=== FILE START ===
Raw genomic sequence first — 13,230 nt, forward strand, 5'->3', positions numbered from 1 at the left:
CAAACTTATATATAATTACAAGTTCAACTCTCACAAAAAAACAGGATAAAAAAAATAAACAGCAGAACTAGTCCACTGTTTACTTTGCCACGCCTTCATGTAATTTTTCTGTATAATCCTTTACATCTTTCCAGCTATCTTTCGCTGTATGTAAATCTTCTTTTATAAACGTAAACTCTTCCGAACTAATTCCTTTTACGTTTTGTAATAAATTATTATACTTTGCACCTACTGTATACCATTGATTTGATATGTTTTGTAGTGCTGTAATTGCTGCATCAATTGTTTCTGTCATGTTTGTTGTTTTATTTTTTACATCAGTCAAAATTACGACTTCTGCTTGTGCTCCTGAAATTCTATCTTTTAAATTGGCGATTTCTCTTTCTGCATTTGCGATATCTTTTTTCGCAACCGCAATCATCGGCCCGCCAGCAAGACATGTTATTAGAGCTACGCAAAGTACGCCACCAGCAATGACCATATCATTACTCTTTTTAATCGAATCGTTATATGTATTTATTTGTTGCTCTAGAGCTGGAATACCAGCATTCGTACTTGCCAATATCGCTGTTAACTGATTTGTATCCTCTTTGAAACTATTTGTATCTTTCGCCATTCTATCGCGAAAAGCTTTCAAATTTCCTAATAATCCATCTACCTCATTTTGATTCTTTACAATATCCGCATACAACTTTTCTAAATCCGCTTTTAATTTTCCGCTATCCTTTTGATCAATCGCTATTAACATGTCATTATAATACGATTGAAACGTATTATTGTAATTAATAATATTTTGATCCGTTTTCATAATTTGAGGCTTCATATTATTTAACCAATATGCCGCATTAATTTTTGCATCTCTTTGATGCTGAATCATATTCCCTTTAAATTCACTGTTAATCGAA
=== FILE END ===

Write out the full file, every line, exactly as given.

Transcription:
Raw genomic sequence first — 13,230 nt, forward strand, 5'->3', positions numbered from 1 at the left:
CAAACTTATATATAATTACAAGTTCAACTCTCACAAAAAAACAGGATAAAAAAAATAAACAGCAGAACTAGTCCACTGTTTACTTTGCCACGCCTTCATGTAATTTTTCTGTATAATCCTTTACATCTTTCCAGCTATCTTTCGCTGTATGTAAATCTTCTTTTATAAACGTAAACTCTTCCGAACTAATTCCTTTTACGTTTTGTAATAAATTATTATACTTTGCACCTACTGTATACCATTGATTTGATATGTTTTGTAGTGCTGTAATTGCTGCATCAATTGTTTCTGTCATGTTTGTTGTTTTATTTTTTACATCAGTCAAAATTACGACTTCTGCTTGTGCTCCTGAAATTCTATCTTTTAAATTGGCGATTTCTCTTTCTGCATTTGCGATATCTTTTTTCGCAACCGCAATCATCGGCCCGCCAGCAAGACATGTTATTAGAGCTACGCAAAGTACGCCACCAGCAATGACCATATCATTACTCTTTTTAATCGAATCGTTATATGTATTTATTTGTTGCTCTAGAGCTGGAATACCAGCATTCGTACTTGCCAATATCGCTGTTAACTGATTTGTATCCTCTTTGAAACTATTTGTATCTTTCGCCATTCTATCGCGAAAAGCTTTCAAATTTCCTAATAATCCATCTACCTCATTTTGATTCTTTACAATATCCGCATACAACTTTTCTAAATCCGCTTTTAATTTTCCGCTATCCTTTTGATCAATCGCTATTAACATGTCATTATAATACGATTGAAACGTATTATTGTAATTAATAATATTTTGATCCGTTTTCATAATTTGAGGCTTCATATTATTTAACCAATATGCCGCATTAATTTTTGCATCTCTTTGATGCTGAATCATATTCCCTTTAAATTCACTGTTAATCGAA